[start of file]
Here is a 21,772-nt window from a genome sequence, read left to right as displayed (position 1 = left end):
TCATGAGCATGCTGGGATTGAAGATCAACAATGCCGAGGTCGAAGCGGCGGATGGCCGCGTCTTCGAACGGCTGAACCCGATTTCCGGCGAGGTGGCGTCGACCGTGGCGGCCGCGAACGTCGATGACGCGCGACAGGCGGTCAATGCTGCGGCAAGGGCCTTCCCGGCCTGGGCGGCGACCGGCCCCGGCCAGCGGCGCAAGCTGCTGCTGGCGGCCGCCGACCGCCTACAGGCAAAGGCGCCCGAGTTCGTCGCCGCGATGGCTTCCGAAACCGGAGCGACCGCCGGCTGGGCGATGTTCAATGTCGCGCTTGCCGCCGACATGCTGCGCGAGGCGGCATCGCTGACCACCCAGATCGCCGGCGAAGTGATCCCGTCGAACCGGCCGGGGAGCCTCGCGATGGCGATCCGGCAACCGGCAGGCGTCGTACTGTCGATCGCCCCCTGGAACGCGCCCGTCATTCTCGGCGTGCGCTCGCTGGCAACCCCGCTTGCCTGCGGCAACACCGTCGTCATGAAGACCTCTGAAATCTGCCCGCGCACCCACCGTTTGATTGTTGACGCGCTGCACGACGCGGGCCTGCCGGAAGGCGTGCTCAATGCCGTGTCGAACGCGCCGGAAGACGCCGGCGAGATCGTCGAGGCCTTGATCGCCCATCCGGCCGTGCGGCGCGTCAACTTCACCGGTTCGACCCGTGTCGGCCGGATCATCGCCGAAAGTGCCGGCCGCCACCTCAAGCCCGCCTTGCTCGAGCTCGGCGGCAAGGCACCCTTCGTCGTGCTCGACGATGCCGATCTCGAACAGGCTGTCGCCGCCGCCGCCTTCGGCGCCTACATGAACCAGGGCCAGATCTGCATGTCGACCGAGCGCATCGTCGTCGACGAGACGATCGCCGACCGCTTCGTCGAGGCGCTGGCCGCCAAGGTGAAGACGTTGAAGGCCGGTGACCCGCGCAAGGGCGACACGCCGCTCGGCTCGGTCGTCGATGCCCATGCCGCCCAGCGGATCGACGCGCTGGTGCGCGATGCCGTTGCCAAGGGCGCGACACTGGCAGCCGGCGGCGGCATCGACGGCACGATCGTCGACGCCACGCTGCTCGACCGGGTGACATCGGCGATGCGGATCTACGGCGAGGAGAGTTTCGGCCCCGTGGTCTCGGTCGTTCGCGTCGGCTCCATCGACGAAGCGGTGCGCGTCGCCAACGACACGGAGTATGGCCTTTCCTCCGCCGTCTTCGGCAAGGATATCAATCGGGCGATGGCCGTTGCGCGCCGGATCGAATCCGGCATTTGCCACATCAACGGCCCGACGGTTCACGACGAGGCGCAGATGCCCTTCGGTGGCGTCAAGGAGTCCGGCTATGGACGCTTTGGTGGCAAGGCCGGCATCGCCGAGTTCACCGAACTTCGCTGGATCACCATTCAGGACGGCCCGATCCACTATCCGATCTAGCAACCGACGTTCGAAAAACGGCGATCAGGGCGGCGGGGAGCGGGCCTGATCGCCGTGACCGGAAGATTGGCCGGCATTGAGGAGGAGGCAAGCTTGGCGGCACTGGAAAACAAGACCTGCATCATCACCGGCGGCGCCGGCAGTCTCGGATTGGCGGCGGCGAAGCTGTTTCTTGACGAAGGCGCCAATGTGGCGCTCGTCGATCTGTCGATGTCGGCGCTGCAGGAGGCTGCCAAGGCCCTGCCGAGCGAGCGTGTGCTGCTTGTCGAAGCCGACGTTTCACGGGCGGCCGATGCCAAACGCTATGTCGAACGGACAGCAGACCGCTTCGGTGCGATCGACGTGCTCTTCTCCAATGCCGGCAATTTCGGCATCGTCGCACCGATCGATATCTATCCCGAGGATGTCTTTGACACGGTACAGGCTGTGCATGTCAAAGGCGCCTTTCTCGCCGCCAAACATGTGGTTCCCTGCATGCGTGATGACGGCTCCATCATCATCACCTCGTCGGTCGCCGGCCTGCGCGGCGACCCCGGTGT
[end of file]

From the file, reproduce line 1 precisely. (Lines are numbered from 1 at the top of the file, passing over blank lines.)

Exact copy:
Here is a 21,772-nt window from a genome sequence, read left to right as displayed (position 1 = left end):